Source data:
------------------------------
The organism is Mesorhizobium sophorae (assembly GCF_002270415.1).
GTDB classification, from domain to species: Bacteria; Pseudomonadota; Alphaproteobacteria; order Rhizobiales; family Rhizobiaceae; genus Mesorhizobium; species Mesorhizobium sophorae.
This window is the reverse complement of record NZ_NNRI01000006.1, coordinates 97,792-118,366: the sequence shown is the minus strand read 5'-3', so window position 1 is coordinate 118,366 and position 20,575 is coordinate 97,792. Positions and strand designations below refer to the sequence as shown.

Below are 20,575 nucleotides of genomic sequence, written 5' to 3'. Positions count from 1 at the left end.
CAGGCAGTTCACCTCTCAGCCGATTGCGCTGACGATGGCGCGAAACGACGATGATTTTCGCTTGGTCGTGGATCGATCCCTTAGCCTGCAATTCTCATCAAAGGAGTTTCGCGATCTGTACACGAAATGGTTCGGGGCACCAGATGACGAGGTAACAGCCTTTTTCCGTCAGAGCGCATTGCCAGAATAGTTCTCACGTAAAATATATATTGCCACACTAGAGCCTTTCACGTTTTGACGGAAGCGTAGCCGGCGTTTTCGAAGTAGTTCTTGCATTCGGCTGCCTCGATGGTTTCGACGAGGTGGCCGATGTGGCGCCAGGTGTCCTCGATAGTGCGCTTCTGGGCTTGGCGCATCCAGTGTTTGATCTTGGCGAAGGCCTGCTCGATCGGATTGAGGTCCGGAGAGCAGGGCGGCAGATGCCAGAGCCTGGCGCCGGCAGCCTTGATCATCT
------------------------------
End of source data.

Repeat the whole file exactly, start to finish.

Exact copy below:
The organism is Mesorhizobium sophorae (assembly GCF_002270415.1).
GTDB classification, from domain to species: Bacteria; Pseudomonadota; Alphaproteobacteria; order Rhizobiales; family Rhizobiaceae; genus Mesorhizobium; species Mesorhizobium sophorae.
This window is the reverse complement of record NZ_NNRI01000006.1, coordinates 97,792-118,366: the sequence shown is the minus strand read 5'-3', so window position 1 is coordinate 118,366 and position 20,575 is coordinate 97,792. Positions and strand designations below refer to the sequence as shown.

Below are 20,575 nucleotides of genomic sequence, written 5' to 3'. Positions count from 1 at the left end.
CAGGCAGTTCACCTCTCAGCCGATTGCGCTGACGATGGCGCGAAACGACGATGATTTTCGCTTGGTCGTGGATCGATCCCTTAGCCTGCAATTCTCATCAAAGGAGTTTCGCGATCTGTACACGAAATGGTTCGGGGCACCAGATGACGAGGTAACAGCCTTTTTCCGTCAGAGCGCATTGCCAGAATAGTTCTCACGTAAAATATATATTGCCACACTAGAGCCTTTCACGTTTTGACGGAAGCGTAGCCGGCGTTTTCGAAGTAGTTCTTGCATTCGGCTGCCTCGATGGTTTCGACGAGGTGGCCGATGTGGCGCCAGGTGTCCTCGATAGTGCGCTTCTGGGCTTGGCGCATCCAGTGTTTGATCTTGGCGAAGGCCTGCTCGATCGGATTGAGGTCCGGAGAGCAGGGCGGCAGATGCCAGAGCCTGGCGCCGGCAGCCTTGATCATCT